As someone who writes a lot, I know that you must choose your words wisely. Sometimes this is more important than others, like when describing the very essence of a thing to a highly sensitive and knowledgeable audience. Call a tomato a vegetable, and a carpologist is going to call you out on it. Tell a Japanese person that sushi means “raw fish” and they’ll quickly (and probably quite politely) tell you it actually mean “sour rice.” Call Budweiser’s new Bud Light Platinum a “craft beer” and you’re going to hear it from me.
That’s what the headline of Drinks Business Review just called Bud’s new offering, a boozed up version of Bud Light that raises the alcohol level in the beer from 4.2% up to 6%, which raises the calorie count (like you care) from 110 to 145 per 12 ounce serving. While DBR isn’t Beernews.org, it does seem to be a legitimate drinks-industry resource.
The fact that they referred to Bud Light Platinum a “craft beer” is telling. Obviously Platinum isn’t “craft” by any stretch of the imagination, but it may show who Budweiser sees as a threat.
Of course, DBR’s source for their story is the L.A. Times, whose piece contained this paragraph:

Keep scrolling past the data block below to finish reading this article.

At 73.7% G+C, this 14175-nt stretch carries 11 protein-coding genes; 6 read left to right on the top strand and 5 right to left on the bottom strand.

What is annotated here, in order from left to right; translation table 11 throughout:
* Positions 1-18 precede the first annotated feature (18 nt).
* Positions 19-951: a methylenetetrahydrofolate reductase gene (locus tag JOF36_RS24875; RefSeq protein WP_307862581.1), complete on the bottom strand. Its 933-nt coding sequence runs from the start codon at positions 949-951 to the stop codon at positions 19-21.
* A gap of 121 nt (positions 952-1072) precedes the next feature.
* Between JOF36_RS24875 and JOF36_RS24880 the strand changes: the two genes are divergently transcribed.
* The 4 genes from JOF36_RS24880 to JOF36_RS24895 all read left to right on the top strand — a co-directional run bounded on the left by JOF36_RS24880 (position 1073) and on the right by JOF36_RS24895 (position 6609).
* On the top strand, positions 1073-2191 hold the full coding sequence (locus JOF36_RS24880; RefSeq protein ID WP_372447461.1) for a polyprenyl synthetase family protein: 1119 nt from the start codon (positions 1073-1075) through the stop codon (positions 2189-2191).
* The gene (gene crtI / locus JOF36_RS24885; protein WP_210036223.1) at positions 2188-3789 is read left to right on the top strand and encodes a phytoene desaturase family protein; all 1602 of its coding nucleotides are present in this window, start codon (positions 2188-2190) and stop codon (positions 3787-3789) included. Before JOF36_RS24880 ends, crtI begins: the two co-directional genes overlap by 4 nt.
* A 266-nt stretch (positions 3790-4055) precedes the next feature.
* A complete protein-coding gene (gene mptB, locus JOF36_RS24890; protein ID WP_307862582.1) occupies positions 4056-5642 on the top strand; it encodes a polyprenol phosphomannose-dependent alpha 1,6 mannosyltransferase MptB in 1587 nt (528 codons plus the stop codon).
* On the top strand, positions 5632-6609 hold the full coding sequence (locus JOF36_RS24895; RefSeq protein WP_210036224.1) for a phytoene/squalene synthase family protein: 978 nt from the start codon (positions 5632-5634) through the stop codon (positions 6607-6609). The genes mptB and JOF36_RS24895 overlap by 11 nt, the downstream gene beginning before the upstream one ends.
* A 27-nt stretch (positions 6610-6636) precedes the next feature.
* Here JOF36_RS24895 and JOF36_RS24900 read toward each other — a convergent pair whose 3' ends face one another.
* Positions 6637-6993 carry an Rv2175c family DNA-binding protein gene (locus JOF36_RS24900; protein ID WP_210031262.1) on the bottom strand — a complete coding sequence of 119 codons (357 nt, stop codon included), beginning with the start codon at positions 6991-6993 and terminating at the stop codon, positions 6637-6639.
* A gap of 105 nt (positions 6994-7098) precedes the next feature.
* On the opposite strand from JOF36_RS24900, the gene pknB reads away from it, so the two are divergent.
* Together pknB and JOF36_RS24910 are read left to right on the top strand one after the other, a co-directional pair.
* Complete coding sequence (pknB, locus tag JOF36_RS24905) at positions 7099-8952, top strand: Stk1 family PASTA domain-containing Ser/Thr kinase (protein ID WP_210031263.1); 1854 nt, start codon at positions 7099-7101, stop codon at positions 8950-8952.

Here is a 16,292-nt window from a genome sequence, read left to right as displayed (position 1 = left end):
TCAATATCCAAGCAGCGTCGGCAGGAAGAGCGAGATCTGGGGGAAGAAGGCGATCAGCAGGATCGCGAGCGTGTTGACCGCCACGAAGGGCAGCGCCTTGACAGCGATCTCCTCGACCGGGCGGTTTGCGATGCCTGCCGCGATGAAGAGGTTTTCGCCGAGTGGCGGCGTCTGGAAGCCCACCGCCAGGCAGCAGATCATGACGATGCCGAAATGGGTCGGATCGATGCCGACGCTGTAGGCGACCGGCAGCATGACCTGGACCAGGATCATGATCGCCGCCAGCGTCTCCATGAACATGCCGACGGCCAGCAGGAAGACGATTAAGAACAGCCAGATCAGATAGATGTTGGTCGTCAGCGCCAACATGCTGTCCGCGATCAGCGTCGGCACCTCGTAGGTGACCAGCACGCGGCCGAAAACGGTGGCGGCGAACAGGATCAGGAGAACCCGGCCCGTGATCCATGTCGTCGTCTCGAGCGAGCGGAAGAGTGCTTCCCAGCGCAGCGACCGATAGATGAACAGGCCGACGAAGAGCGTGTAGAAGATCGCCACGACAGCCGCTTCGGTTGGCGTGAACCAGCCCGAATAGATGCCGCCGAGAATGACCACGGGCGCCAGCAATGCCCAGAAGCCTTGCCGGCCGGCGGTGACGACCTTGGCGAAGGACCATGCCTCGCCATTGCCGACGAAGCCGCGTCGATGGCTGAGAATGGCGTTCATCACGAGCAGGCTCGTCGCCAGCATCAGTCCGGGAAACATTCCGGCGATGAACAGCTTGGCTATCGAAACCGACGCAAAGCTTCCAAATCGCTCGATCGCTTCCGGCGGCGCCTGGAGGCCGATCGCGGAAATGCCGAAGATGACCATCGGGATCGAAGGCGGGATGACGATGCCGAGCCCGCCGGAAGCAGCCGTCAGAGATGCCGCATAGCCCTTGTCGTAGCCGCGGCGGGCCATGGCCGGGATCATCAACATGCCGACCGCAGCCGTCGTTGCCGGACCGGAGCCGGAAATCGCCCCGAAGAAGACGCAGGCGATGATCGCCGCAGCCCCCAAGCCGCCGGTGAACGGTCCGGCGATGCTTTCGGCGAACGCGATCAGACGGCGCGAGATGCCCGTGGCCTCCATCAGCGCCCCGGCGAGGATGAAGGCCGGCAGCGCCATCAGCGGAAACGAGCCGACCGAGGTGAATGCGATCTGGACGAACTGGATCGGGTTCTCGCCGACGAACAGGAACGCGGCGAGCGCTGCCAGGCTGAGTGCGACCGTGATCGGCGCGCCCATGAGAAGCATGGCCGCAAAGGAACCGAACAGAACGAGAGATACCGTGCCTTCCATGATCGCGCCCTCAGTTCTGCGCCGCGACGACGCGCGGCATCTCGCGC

Some beer enthusiasts suggest that Platinum is Anheuser-Busch’s attempt to take advantage of growing interest in craft beers, whose popularity has also sparked a recent boom in beer gardens and micro-breweries.
And Business Insider points out that Bud has been chasing the craft beer drinker lately:
Bud Light launched a pair of spinoff brands in the last few years — Bud Light Lime and Bud Light Golden Wheat — in an attempt to attract more craft beer drinkers. Bud Light Platinum’s differentiation will most likely rely on its marketing as a ‘premium’ brand, as its name implies (though it does sound a bit like a credit card rewards program).
So maybe the speculation by beer geeks printed in the L.A. Times was taken by Drinks Business Review as a fact, or maybe they were influenced by Bud’s track record of late. I dunno. Drinks Business Review’s language may be imprecise, but I still find it telling, especially when overall beer sales are down 1% for the year, but craft beer sales are up 11%. There’s a shift happening, and the slow-moving giants are starting to stir. Craft beers typically have a higher alcohol content than their macro-swill cousins, so perhaps that’s what made DBR think of “craft beer.”
If there was any doubt that this isn’t a true craft beer, check out this quote from Anheuser-Busch, which says that Bud Light Platinum was designed to “appeal to a key group of beer drinkers and expand consumer occasions to drink beer.” Beep-boop-bop-consumer occasions-erp-zeep-norp-key group of beer drinkers… That business-babble sounds like something a robot would say, not a brewer.
I think we need to come up with a Reinheitsgebot for craft beer, giving it a clear and precise definition. Otherwise it’s going to become like “all-natural” and “artisan” – words that are slapped on crappy products by large corporations in order to trick the consumer into thinking it’s something better than it actually is. It looks like that day might be here sooner than we think.